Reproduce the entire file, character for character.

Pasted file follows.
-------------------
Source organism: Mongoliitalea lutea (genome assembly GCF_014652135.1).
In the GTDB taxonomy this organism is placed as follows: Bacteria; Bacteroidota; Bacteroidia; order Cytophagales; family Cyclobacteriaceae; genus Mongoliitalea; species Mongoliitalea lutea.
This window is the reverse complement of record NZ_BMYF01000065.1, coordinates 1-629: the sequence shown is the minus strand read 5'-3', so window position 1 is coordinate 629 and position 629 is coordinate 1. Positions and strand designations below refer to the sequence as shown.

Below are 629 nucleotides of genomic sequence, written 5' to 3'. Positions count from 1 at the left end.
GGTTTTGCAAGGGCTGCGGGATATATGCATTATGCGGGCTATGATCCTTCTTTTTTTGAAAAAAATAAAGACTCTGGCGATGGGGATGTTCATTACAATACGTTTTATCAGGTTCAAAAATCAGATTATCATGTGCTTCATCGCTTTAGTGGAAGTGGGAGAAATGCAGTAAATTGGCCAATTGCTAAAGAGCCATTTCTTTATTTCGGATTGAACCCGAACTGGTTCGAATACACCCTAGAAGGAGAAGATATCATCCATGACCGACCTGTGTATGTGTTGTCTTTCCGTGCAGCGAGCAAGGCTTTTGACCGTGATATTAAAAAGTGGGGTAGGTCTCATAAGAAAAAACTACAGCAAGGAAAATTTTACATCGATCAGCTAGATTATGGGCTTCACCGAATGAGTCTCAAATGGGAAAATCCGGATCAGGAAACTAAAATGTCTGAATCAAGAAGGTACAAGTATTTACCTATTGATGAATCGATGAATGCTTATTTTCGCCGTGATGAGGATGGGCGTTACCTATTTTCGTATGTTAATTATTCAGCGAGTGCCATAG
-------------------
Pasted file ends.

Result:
Source organism: Mongoliitalea lutea (genome assembly GCF_014652135.1).
In the GTDB taxonomy this organism is placed as follows: Bacteria; Bacteroidota; Bacteroidia; order Cytophagales; family Cyclobacteriaceae; genus Mongoliitalea; species Mongoliitalea lutea.
This window is the reverse complement of record NZ_BMYF01000065.1, coordinates 1-629: the sequence shown is the minus strand read 5'-3', so window position 1 is coordinate 629 and position 629 is coordinate 1. Positions and strand designations below refer to the sequence as shown.

Below are 629 nucleotides of genomic sequence, written 5' to 3'. Positions count from 1 at the left end.
GGTTTTGCAAGGGCTGCGGGATATATGCATTATGCGGGCTATGATCCTTCTTTTTTTGAAAAAAATAAAGACTCTGGCGATGGGGATGTTCATTACAATACGTTTTATCAGGTTCAAAAATCAGATTATCATGTGCTTCATCGCTTTAGTGGAAGTGGGAGAAATGCAGTAAATTGGCCAATTGCTAAAGAGCCATTTCTTTATTTCGGATTGAACCCGAACTGGTTCGAATACACCCTAGAAGGAGAAGATATCATCCATGACCGACCTGTGTATGTGTTGTCTTTCCGTGCAGCGAGCAAGGCTTTTGACCGTGATATTAAAAAGTGGGGTAGGTCTCATAAGAAAAAACTACAGCAAGGAAAATTTTACATCGATCAGCTAGATTATGGGCTTCACCGAATGAGTCTCAAATGGGAAAATCCGGATCAGGAAACTAAAATGTCTGAATCAAGAAGGTACAAGTATTTACCTATTGATGAATCGATGAATGCTTATTTTCGCCGTGATGAGGATGGGCGTTACCTATTTTCGTATGTTAATTATTCAGCGAGTGCCATAG